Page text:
19. The Supreme Court said:

"It is not possible to agree with this contention for the simple reason that before the continued possession is found fault with, it must be shown that the initial entry of the transferee was violative of any provision of law or that by any subsequent statute such continuance of possession under an originally valid transaction would get adversely affected. Section 3(1) nowhere whispers about such an eventuality. On the contrary, employment of terminology to the effect, 'transfer of immovable property situatedin the Agency tracts by a person, whether or not such person is a member of a Scheduled Tribe, shall be absolutely null and void, unless such transfer is made in favour of a person who is a member of a scheduled tribe' clearly indicates that Section 3(I)(a) seeks to hit only those transfers which take place after the coming into force of that provision and when such transfers are found to be absolutely mill and void then only the question of continued illegal possession of such transferee and of evicting such transferee from the land and restoration of such land to the transferor would arise under Section 3(2)(a).

The Supreme Court further observed :

"On a conjoint reading of Section 3(1)(a) and Section 3(2)(a), it becomes clear that the section seeks to hit the transfers effected after the section came into force and possession only under such invalid transfers is sought to be dealt with for the purpose of eviction of transferees and restoration of possession to transferors, as the case may be, under Section 3(2)(a) of the Regulation. Consequently, the alternative submission of learned senior Counsel for the authorities that even though transfer of immovable property in the Agency tracts may not be hit by Section 3(1)(a) still possession under such transfers could be restored to the original transferor under Section 3(2)(a), cannot be countenanced. Section 3(2)(a) is a corollary to Section 3(1)(a) and cannot have any independent role to play. Nor can it cover any area which is not encompassed by the sweep of Section 3(1)(a).

20. Thus the Supreme Court has categorically held that Section 3(1)(a) read with Section 3(2)(a) of the Regulation seeks to hit only those transfers of lands in Agencytracts which take place after the enforcement of Section 3(1)(a) of the Regulation. Possessions under transfers which are beyond the sweep of Section 3(1)(a) cannot be said to have continued under any invalid transfers as envisaged by Section 3(1)(a). Such possessions obtained under the then existing old and valid transfers would be outside the ken of the Regulation itself.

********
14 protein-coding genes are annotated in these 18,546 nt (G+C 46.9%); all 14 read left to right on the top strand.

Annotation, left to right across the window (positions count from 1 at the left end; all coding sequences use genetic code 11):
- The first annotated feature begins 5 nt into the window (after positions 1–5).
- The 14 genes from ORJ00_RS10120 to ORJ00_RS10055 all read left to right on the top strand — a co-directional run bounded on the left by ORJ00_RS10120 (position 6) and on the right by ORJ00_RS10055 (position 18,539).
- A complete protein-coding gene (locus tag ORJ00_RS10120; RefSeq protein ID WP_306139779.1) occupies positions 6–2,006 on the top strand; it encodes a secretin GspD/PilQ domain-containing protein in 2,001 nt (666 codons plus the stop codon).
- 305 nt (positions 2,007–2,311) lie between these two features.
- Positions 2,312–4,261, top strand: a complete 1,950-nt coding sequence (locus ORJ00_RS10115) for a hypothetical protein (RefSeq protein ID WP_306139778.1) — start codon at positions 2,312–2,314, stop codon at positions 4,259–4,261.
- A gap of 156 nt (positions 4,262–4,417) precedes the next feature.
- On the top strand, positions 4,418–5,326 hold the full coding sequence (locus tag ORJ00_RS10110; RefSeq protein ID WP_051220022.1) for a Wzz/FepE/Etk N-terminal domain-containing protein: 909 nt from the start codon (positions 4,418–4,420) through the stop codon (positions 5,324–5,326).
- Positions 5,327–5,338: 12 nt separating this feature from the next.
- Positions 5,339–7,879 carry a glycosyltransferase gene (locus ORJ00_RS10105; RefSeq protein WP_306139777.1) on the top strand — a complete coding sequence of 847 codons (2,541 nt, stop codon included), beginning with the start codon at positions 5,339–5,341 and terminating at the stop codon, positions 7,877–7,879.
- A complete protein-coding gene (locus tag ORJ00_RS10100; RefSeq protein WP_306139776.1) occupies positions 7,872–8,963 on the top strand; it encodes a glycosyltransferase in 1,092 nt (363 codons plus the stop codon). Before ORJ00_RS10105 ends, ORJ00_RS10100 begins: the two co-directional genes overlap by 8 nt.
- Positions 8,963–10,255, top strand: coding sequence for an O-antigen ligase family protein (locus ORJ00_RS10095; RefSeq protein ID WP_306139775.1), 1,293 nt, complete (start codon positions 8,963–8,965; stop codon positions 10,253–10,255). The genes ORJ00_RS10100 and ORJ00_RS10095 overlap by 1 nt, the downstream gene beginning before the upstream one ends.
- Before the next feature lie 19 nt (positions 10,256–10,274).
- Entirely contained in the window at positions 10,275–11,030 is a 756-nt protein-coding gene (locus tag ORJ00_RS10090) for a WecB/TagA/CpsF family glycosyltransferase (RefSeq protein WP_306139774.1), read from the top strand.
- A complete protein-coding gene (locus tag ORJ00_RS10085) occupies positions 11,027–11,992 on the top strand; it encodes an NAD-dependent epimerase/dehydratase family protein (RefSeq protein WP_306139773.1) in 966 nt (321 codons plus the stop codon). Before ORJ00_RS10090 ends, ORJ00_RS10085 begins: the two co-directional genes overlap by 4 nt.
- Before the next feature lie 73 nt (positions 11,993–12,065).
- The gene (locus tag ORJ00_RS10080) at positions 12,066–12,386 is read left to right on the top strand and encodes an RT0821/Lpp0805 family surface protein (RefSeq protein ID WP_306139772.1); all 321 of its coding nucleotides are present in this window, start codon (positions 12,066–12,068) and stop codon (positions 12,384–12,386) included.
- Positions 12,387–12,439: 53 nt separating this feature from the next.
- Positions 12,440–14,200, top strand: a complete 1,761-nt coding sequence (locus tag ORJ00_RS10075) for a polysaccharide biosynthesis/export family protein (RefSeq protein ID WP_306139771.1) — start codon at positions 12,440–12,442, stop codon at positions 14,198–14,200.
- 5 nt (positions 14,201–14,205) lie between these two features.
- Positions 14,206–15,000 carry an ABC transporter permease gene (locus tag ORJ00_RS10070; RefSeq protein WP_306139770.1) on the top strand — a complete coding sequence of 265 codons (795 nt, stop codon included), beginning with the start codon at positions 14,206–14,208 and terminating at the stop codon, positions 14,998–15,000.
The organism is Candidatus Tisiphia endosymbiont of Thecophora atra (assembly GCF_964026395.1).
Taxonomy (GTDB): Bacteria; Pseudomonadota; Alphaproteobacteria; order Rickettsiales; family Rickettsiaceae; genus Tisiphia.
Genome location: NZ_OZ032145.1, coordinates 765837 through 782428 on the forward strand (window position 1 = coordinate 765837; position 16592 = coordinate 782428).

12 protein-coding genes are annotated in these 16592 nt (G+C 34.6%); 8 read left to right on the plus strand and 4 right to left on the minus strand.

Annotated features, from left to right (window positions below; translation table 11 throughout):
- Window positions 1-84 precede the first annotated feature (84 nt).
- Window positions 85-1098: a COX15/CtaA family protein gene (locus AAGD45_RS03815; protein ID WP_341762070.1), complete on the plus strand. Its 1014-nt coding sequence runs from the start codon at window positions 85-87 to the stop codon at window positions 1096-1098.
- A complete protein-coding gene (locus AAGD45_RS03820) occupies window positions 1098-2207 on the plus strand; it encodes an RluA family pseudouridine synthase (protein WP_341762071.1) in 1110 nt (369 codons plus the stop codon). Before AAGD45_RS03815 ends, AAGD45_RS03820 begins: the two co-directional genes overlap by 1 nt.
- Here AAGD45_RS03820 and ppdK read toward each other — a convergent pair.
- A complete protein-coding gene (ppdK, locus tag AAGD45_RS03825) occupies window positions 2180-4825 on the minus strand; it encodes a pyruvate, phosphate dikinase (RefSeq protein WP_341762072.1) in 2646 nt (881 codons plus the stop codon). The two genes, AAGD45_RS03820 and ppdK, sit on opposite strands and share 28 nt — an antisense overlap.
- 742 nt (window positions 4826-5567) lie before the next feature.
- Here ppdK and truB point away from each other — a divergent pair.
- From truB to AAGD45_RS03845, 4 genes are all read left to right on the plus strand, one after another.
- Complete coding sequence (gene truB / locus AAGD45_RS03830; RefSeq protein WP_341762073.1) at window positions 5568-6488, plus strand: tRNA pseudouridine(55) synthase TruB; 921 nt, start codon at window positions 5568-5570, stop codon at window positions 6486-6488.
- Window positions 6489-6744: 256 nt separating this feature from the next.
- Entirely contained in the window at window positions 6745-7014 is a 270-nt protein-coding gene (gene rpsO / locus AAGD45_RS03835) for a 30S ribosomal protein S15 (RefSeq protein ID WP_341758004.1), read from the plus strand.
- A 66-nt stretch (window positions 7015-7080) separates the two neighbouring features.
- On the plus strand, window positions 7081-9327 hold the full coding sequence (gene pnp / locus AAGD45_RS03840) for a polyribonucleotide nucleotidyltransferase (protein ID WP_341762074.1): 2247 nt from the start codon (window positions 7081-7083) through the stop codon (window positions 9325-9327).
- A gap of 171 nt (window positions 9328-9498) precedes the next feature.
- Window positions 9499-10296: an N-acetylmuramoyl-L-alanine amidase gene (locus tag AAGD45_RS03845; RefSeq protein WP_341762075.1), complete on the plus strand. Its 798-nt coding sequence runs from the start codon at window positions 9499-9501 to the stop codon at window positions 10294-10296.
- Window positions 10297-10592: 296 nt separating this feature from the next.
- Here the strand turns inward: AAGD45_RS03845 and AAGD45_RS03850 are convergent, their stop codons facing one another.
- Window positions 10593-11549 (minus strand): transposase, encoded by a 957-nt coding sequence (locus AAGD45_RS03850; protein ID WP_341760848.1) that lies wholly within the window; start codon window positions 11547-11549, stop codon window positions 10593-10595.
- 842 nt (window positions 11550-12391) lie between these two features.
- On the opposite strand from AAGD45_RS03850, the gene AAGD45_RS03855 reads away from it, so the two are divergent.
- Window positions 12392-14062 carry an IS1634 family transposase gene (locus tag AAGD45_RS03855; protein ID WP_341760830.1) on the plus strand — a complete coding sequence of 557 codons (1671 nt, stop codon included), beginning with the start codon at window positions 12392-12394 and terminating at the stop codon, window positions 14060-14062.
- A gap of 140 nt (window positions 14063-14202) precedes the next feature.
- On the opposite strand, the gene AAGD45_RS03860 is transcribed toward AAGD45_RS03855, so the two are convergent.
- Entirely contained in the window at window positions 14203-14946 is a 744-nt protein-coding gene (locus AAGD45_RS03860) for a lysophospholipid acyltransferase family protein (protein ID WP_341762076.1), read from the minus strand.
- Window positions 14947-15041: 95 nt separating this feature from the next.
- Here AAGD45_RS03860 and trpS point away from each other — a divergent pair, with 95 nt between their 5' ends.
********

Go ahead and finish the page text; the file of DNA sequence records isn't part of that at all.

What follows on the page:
21. It further held that as the transfers in these cases were prior to coming into the Regulations in question, they could not be covered by the Regulation. The authorities acting under the Regulations had no jurisdiction to deal with them.

22. I need not refer to the decision ofthe learned single Judge of this Court reported in G. Venkata Appa Rao's case (supra), and K. Maha/axini's case (supra), holding that Section 3(1)(a) and 3(2)(a) have only prospective effect and they do not have retrospective enforceability.

23. The learned Government Pleader relies on the Division Bench decision of this Court reported in Meram Pocham's case (supra), wherein it was held that even if a delivery of possession in pursuance of the contract of sale took place it was invalid and unlawful on account of failure to secure permission under Section 47. Such possession and transfer could not be validated under Section 50-B. Therefore, it necessarily follows that if the transferee or alienee did not avail himself of this opportunity of getting his alienation and possession validated under Section 50-B, he should suffer the consequences, since the transfer and delivery of possession in his favour remained invalid and unlawful.

24. It further held that there was no indefeasible title or right created in the petitioners before 1-12-1963 on which date the Regulation came to be applied to Telangana area after 1-12-1963 overriding effect of Section 3 have come into force.Section 3 of the Regulation had, on and from, 1-12-1962, overriding effect despite any other enactment, rule or law in force in agency tracks in respect of transfer of immovable property situate in scheduled areas by a tribal in favour of a non-tribal. These provisions had no retrospective effect. But, then there was no indefeasible right in the petitioners by 1-12-1963. What all they had by that date was a contract of sale and unauthorised and illegal possession of the land. By virtue of Section 3 of the Regulation the agreement of sale and the subsequent safe deeds which the petitioners obtained, were null and void.

25. This decision would not apply to the facts of the case as the transfer of land took place in 1338 Fasli by virtue of the registered sale deeds. At that relevant time, there was no prohibition under any laws. Even assuming that the 1957 Regulation were brought into effect in Telangana area, year, in 1338 Fasli, no such Regulations were existing whereby prohibition of transferor tribal to non-tribal was in force. Even under the later regulation of 1359 Fasli what was prohibited was from one class of person to another class of person and it did not mention in so many words that transfer from tribal to non-tribal was prohibited. In the wake of Supreme Court judgment in Venkata Ramaiah's case (supra), it has to be held that any transfers effected prior to 1-12-1963 in Telangana area are not covered by Regulation 1 of 1959.